The Ontario government sold its last shares of General Motors stock to raise cash for highway and public transportation projects.
Charles Sousa, the province’s finance minister, told the Toronto Globe and Mail that the sale is expected to raise $1.1 billion, which will go to the Trillium Trust fund and will be earmarked for transportation infrastructure improvements the province plans over the next 10 years.
Sousa did not disclose the number of shares sold or the price per share. In the fall of 2013, Ontario reported that it held nearly 37 million GM common shares and 5.4 million preferred shares.
Canada’s federal government still has 73.4 million GM shares.
Ontario received the stake in the automaker as part of GM’s 2009 Chapter 11 bankruptcy restructuring after it provided $3.6 billion as part of GM’s bailout. The Canadian federal government delivered $7.2 billion in aid in exchange for about 12 percent of the company’s common stock.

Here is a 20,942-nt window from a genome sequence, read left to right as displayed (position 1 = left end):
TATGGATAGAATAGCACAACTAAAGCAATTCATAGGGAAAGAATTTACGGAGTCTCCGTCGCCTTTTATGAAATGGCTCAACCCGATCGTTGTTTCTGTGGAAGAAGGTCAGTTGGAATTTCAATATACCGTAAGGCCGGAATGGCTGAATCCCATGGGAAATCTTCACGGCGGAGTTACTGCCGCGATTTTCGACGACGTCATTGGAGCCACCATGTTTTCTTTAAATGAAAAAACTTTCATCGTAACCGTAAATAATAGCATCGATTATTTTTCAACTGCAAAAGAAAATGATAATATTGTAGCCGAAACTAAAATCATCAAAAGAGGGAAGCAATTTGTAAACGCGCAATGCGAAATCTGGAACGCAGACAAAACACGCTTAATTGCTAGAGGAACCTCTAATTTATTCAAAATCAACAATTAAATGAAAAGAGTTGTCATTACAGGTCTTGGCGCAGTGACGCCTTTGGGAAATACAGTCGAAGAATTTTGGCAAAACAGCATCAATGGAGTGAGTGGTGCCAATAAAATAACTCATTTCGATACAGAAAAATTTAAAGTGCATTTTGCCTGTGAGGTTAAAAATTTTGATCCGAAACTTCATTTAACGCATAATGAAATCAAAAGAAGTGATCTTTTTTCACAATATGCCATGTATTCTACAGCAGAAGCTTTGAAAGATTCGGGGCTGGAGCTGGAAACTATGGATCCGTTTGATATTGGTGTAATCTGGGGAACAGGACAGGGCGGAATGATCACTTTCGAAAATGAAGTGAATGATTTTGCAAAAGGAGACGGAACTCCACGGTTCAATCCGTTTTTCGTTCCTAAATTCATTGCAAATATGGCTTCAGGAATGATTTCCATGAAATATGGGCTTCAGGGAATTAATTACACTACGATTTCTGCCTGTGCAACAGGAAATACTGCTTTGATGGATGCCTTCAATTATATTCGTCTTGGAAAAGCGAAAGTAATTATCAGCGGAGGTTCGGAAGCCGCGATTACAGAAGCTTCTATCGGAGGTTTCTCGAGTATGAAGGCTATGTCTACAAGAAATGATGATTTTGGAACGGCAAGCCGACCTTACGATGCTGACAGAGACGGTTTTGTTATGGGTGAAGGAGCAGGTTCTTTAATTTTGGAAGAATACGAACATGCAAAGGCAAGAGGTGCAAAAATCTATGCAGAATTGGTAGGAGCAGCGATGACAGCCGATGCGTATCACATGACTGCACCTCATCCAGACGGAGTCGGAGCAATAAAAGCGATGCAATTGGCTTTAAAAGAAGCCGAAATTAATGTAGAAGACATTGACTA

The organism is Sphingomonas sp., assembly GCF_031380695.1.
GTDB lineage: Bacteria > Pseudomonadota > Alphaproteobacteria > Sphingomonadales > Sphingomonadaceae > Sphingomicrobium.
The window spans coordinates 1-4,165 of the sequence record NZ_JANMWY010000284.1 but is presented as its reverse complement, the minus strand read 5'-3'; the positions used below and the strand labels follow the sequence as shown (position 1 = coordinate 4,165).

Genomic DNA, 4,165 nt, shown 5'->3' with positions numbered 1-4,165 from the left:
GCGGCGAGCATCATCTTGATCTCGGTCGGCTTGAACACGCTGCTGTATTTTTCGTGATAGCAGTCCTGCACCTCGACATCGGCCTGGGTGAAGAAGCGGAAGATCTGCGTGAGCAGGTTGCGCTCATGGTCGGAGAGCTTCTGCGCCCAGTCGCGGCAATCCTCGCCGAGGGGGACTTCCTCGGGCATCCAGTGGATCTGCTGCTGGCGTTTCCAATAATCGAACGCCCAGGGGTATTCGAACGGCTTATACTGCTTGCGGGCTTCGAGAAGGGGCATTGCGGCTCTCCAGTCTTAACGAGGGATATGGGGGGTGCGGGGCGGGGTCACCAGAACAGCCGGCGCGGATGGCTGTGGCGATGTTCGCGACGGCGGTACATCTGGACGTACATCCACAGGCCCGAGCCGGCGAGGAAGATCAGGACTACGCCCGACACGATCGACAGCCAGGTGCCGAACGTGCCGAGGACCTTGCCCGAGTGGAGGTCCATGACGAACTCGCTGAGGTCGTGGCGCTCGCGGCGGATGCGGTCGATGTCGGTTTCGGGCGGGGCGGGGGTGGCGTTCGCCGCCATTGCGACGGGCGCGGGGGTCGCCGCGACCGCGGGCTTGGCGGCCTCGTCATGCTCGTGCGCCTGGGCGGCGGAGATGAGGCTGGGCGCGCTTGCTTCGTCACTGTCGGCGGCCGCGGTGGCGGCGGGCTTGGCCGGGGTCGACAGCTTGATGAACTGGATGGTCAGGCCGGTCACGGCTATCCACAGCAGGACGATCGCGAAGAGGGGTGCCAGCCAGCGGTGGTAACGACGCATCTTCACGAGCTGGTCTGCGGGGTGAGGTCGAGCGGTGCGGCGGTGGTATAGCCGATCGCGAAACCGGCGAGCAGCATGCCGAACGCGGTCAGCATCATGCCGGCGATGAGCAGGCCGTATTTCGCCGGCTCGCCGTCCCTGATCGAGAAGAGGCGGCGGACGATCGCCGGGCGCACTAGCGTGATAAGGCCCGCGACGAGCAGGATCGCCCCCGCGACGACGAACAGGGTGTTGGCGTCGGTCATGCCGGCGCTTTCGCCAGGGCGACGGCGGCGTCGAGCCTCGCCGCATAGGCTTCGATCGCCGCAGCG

Ontario has previously sold some GM shares. GM also repaid loans it received from the province.
Unifor, the union that absorbed the Canadian Auto Workers, has expressed its preference that the federal and provincial governments hold onto some of their stakes in GM. That, Unifor leaders have suggested, would provide leverage to obtain future investments at GM factories in Oshawa, Ingersoll and St. Catharines, Ont.
GM has not allocated any redesigned models to its two Oshawa assembly plants, which could close later this decade.
On Friday afternoon, GM shares were down 22 cents at $36.03.